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This question already has an answer here:

I am using gcc compiler on linux.

When I run this code (Notice"\n" is not present after hello world in printf)

#include<stdio.h>
#include<unistd.h>
#include<sys/types.h>
int main()
{
    printf("Hello world");
    fork();
}

I GET THIS OUTPUT: Hello worldHello world

On the other hand When I run this code (Notice"\n" is present after hello world in printf)

#include<stdio.h>
#include<unistd.h>
#include<sys/types.h>
int main()
{
    printf("Hello world\n");
    fork();
}

I GET THIS OUTPUT: Hello world

Can someone describe in detail that, why omitting or leaving "\n" prints "Hello world" twice?

share|improve this question

marked as duplicate by Barmar, devnull, merlin2011, ajay, alk Apr 20 '14 at 8:01

This question has been asked before and already has an answer. If those answers do not fully address your question, please ask a new question.

up vote 1 down vote accepted

Not having the \n means that "hello world" is still in memory - ready to go one its merry way to the terminal.

fork will make a duplicate of this memory - i.e. now you have two processes with the same "hello world" in memory. When the program terminates it will flush this to stdout. I.e. getting it twice.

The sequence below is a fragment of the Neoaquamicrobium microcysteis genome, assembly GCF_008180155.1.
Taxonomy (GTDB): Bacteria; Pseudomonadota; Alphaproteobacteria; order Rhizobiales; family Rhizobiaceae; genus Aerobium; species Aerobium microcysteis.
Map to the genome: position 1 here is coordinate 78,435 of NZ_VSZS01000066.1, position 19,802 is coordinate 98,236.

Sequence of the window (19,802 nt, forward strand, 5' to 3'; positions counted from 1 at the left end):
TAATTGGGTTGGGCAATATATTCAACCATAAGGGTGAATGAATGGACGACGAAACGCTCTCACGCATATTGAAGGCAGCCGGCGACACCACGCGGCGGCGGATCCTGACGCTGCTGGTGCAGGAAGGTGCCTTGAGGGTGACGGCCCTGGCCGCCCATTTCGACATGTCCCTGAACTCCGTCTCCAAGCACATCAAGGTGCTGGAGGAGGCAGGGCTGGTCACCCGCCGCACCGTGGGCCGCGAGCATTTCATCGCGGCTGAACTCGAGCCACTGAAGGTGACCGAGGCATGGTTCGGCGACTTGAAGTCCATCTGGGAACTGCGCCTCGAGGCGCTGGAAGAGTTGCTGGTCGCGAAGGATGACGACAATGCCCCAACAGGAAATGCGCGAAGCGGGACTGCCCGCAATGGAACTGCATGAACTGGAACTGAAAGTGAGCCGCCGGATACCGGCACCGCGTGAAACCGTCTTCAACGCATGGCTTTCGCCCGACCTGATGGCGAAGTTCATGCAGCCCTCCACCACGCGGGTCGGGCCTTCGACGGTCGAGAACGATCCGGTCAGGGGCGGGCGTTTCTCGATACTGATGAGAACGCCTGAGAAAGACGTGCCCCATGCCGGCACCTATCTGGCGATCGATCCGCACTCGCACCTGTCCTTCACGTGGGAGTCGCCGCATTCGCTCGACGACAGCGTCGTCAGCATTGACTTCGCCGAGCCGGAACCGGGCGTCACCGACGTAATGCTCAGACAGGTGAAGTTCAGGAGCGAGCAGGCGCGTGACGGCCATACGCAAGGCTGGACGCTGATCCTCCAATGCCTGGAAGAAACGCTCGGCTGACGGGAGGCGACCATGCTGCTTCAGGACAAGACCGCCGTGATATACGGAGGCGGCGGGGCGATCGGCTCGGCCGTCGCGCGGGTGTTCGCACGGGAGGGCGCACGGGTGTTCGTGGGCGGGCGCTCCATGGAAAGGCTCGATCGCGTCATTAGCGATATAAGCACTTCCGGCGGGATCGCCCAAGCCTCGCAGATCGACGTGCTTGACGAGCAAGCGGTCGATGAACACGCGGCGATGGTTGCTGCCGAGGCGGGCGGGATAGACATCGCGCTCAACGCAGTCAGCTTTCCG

But if you put the \n in - it gets flush to stdout immediately. Hence this buffer will be empty before the fork is called.

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To elaborate on the answer in the linked question and relate it to your question, stdout generally buffers input until it sees a \n, or you explicitly fflush it.

When you have the \n there, you are making it flush before the fork(). Without the \n, it flushes after the fork, so it will exist in both processes.

In the linked question, they talk about fflush(), but \n has the same effect of causing stdout to flush.

You will see only one print with the program below as well:

#include<stdio.h>
#include<unistd.h>
#include<sys/types.h>

int main()
{
    printf("Hello world");
    fflush(stdout);
    fork();
}

Edit: Due to a comment from Dabo, \n will only cause a flush if stdout is in line buffering mode instead of full buffering mode. We can observe in the following program that we still see the string printed twice, even with \n, when full buffering mode is turned on using setvbuf.

#include<stdio.h>
#include<unistd.h>
#include<sys/types.h>
int main()
{
    setvbuf(stdout, NULL,_IOFBF, BUFSIZ);
    printf("Hello world\n");
    fork();
}

Output:

Hello world
Hello world
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1  
The last paragraph in the first answer in the linked question explains why \n changes the behavior. – Barmar Apr 20 '14 at 6:21
    
@Barmar, Oops, I didn't read down far enough. Should I delete this answer or leave it for others who decide to google for \n and fork? – merlin2011 Apr 20 '14 at 6:24
    
Leave it, it's helpful to reinforce concepts – Barmar Apr 20 '14 at 6:26
    
@Dabo, Thank you. I have updated the answer with your note. – merlin2011 Apr 20 '14 at 6:46
    
@merlin2011 +1, but i still decided to add my answer :) – Dabo Apr 20 '14 at 7:11

I would say both versions are incorrect. The C runtime will register atexit handlers to flush standard buffers when exit() is called. The proper way to cause your program print only once is to call _exit(0); in child process. This way your child won't call atexit ( which in turn won't flush buffers twice)

if (fork() == 0)
    _exit(0);
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